Treatment for failure to thrive includes identifying the underlying etiology and addressing the caloric deficit. Often, patients are admitted to an inpatient setting to facilitate the workup, observe feeds and to ensure appropriate weight gain prior to discharge. However, depending on the clinical status of the patient this may not always be warranted. Whenever possible, enteral feeds should be provided. For patients with feeding refusal or inability to consume enough calories, nasogastric tubes (in the short-term) and gastrostomy tubes (long-term) are sometimes needed. Parenteral nutrition is a last resort. For patients with increased caloric demands, working with nutritionists to prescribe a high-calorie diet that is appropriate for the patient is essential. Establishing specific meal times and routines can help with toddlers who have difficulty feeding. Minimizing fruit juices and empty calories is also helpful. For patients with increased caloric losses, there are often disease-specific treatments to address this issue. An example would be pancreatic enzyme replacement in cystic fibrosis patients. Frequent follow-ups to confirm weight gain, once it is established, is essential. If needed, parental education and additional psychosocial support can be very helpful.[7][8][9][10]

Pearls and Other Issues

The importance of psychosocial factors such as low socioeconomic status, parental drug or alcohol abuse, postpartum depression, and parental education must be considered. Remember that most causes of failure to thrive (FTT) are inorganic. Addressing these psychosocial factors is often the key to restoring adequate weight gain for the patient. While an uncommon cause, parental neglect, and abuse must be a consideration.

Enhancing Healthcare Team Outcomes

FTT to thrive is best managed by a multidisciplinary team that includes nurses. There are many causes of FTT and thus clinicians need to obtain a thorough history. Often an exhaustive workup is required. Simply admitting the patient and administering parenteral nutrition is not recommended; enteral nutrition is always preferred. Until the cause of FTT is discovered, no treatment will work. A dietitian, mental health counselor, and a social worker should be involved in chronic cases of FTT; sometimes the cause is not organic but can even be a mental health problem or even child abuse.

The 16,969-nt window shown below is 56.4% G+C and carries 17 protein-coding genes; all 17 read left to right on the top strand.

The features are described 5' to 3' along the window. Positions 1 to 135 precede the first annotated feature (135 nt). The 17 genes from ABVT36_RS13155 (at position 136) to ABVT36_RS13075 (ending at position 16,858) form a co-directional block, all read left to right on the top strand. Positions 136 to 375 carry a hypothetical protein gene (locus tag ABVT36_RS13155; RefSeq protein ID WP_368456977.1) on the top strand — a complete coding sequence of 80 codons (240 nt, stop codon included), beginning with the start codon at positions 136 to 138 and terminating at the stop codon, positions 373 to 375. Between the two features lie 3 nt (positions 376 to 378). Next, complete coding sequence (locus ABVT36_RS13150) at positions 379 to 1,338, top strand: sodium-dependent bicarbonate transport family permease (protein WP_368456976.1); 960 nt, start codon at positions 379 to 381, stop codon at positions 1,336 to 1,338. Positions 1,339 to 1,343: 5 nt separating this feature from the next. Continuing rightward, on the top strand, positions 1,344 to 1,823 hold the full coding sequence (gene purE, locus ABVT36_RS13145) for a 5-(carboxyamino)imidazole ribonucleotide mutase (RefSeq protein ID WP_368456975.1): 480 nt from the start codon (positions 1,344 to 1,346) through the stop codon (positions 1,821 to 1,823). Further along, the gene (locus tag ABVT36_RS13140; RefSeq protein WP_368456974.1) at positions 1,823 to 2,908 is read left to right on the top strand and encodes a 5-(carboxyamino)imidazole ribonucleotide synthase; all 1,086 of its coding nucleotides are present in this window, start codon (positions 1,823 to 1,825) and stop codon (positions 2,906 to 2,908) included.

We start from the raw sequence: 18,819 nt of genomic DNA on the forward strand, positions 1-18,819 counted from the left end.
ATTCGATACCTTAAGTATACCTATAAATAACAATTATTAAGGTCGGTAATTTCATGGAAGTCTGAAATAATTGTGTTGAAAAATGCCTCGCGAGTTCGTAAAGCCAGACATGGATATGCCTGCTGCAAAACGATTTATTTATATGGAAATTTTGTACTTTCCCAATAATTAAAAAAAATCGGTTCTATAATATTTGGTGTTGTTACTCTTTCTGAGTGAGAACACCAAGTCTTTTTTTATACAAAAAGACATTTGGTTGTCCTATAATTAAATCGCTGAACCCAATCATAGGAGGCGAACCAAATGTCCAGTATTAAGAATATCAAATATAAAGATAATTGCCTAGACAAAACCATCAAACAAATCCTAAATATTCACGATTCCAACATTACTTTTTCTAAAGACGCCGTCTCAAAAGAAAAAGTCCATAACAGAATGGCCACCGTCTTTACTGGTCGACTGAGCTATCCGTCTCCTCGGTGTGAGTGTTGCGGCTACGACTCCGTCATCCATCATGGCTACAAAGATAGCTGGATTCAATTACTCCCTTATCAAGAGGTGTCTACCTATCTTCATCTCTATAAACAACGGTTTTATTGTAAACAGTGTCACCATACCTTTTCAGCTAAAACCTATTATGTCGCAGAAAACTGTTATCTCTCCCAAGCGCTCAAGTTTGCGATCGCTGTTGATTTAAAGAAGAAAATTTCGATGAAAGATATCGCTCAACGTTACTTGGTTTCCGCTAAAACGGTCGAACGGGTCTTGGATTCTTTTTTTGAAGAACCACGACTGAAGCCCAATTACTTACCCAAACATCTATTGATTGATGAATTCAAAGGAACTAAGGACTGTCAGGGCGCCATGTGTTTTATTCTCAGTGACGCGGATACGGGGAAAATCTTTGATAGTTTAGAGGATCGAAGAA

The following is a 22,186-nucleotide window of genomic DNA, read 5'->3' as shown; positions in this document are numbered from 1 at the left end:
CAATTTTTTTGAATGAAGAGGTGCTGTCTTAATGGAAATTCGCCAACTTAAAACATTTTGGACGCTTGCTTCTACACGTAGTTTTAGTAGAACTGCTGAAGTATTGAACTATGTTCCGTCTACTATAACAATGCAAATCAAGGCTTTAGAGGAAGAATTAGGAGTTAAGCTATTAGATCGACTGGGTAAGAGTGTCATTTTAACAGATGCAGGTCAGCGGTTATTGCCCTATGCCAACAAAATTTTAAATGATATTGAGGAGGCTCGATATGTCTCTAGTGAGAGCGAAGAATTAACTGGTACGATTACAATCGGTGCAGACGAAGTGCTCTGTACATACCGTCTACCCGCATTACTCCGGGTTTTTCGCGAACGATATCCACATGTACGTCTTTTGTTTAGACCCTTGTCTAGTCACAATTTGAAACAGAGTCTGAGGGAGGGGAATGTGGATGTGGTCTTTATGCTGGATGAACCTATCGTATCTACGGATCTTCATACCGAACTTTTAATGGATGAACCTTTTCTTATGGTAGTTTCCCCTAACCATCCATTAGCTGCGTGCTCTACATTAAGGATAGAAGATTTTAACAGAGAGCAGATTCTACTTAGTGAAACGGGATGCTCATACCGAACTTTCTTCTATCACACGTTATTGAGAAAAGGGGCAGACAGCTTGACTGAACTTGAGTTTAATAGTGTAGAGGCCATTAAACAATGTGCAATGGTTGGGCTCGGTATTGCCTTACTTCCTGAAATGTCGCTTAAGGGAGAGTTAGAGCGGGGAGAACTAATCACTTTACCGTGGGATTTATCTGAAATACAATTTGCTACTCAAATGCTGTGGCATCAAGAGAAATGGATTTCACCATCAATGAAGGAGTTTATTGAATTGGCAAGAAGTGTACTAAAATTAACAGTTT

The outlook of patients depends on the cause. In most cases, the recovery is slow and gradual and may be associated with mild to moderate neuropsychiatric deficits.[11][12]


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Failure To Thrive - Questions

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A 1-year-old child is brought in for a well child visit to a new caregiver. The child was born at 39 weeks gestation and delivery history is unremarkable. The growth chart shows the weight was initially at the 50th percentile and increased to the 75th percentile by 6 months. It dropped to the 25th percentile at 9 months and is at the 10th percentile now. Length has remained stable at the 50th percentile. What is the most likely explanation for these changes?



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A 1-year-old child is diagnosed with failure to thrive. The child has two older siblings that are healthy. The child is active and has had normal developmental milestones. She drinks 12 ounces of whole milk and 12 ounces of grape juice daily. She will not eat meat, so she mostly eats fruit and rice. Which of the following interventions is least appropriate?



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Which is not a risk factor for failure to thrive?